Last week, I introduced you to the king of online brokers and FOOL 50 company, Charles Schwab (NYSE: SCH). After addressing its financials last week, I promised to address its qualitative characteristics this week. Um, I lied. Before we get to the qualitative measures, we need to finish last week's financial analysis. I'll get to the subjective stuff next week -- I promise. Since my last column, Schwab reported earnings for calendar year 2000, so we can update our Finance King ratios.

Revenue growth came in at a whopping 47% for the year, even though fourth-quarter revenue was up only 5% sequentially. Commission revenue represented only 40% of revenues (down from 76% in 1992), while asset management and administration fees jumped from 19% to 27% of total revenue. The 10-year revenue compound annual growth rate now stands at 31%. Incredible.

The efficiency margin (1 minus the efficiency ratio) skirted the 20% requirement with a 21% showing, down from 25% in 1999. Net margins also slid from 14.9% in 1999 to 12.4%, but still bested our 10% goal. As you recall, asset turnover was borderline over the last 10 years, but Schwab continued its improvement trend and turned in a 0.17, beating our 0.16 target and was up from 0.15 last year. The leverage factor also improved to 9.9, easily qualifying under our 15.0 ceiling.

Now, for the fun stuff! As I mentioned last week, the product of the net margin, asset turnover ratio, and leverage factor is return on equity (ROE). This trifecta is called the DuPont Analysis and is calculated as follows:

ROE = Net Margin x Asset Turnover x Leverage Factor

ROE = Net Income x    Revenues    x  Total Assets
       Revenues     Total Assets      S/H Equity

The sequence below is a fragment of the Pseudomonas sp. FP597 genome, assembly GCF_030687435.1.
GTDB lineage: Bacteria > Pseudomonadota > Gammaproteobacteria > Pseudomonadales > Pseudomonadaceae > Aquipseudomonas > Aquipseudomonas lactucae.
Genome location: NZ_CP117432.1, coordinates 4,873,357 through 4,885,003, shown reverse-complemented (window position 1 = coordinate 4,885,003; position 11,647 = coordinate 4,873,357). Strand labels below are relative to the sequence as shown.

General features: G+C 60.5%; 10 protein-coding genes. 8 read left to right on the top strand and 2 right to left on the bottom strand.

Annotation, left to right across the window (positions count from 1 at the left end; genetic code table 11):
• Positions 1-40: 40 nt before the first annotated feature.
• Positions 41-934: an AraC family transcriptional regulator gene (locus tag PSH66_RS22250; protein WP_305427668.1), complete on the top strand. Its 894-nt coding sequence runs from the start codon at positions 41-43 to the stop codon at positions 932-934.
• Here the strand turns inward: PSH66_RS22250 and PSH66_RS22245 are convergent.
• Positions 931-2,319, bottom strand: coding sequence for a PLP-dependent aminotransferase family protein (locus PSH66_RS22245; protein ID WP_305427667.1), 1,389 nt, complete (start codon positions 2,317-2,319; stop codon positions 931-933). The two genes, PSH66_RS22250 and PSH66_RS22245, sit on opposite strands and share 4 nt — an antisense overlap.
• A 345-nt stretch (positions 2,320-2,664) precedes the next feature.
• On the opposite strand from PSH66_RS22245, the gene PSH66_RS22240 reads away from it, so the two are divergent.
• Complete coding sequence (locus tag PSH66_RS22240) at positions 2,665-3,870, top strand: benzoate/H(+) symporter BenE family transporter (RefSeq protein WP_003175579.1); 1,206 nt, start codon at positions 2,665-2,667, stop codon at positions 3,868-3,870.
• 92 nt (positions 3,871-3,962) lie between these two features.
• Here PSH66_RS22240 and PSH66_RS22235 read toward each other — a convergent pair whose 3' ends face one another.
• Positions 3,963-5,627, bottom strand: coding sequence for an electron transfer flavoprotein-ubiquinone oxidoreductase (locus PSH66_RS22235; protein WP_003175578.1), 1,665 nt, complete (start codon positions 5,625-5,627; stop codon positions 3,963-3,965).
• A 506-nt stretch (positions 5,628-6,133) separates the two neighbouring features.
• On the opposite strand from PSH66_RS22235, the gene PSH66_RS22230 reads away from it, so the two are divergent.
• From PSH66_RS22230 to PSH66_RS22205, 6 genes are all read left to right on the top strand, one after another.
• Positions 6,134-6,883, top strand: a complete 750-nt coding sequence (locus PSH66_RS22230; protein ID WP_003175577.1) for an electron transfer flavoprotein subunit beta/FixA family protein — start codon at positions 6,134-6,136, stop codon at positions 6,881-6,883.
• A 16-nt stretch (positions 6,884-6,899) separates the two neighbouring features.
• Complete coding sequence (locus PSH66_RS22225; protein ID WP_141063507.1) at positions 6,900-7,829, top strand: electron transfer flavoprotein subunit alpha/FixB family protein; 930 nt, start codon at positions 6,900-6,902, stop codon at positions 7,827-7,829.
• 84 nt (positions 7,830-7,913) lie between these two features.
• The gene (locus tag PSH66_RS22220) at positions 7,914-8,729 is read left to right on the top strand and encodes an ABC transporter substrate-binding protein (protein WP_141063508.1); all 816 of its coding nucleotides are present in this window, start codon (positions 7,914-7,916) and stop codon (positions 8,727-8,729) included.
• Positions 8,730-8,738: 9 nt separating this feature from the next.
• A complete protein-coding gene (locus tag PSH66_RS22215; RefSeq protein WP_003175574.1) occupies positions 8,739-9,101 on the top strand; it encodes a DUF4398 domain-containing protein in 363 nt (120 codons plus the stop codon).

Using a little high school algebra, we see that revenues and total assets can be cancelled out and we are left with ROE = Net Income / Shareholder Equity. This shorter equation simplifies the calculation, but does not provide investors with as much insight into the components of ROE. The DuPont Analysis provides a compartmentalized look into ROE and allows us to calculate a minimum ROE based on our stated targets. (Remember: net margin > 10%, asset turnover > 0.16, and leverage factor < 15.)

Multiplying our net margin target of 0.10 by asset turnover of 0.16 and by a leverage factor of 15 yields a minimum ROE of 24% for Finance Kings. For calendar year 2000, Schwab falls short of this goal with a 21.1% ROE. This marks Schwab's lowest ROE in the last 10 years.

How is it possible that Schwab can meet all our criteria and fall short of our ROE goal? The answer can be found in the leverage factor. (Recall that leverage, in the financial sense, is synonymous with debt.) The historical trend of our three ROE components tells the story:

Net Margin
1995    1996    1997    1998    1999    2000
12.2%   12.6%   11.7%   12.7%   14.9%   12.4%

Asset Turnover
1995    1996    1997    1998    1999    2000
0.15    0.15    0.15    0.14    0.15    0.17

Leverage Factor
1995    1996    1997    1998    1999    2000
16.8    16.4    15.1    15.1    12.9     9.9

Note, the first two components (net margin and asset turnover), when multiplied, give us return on assets (ROA).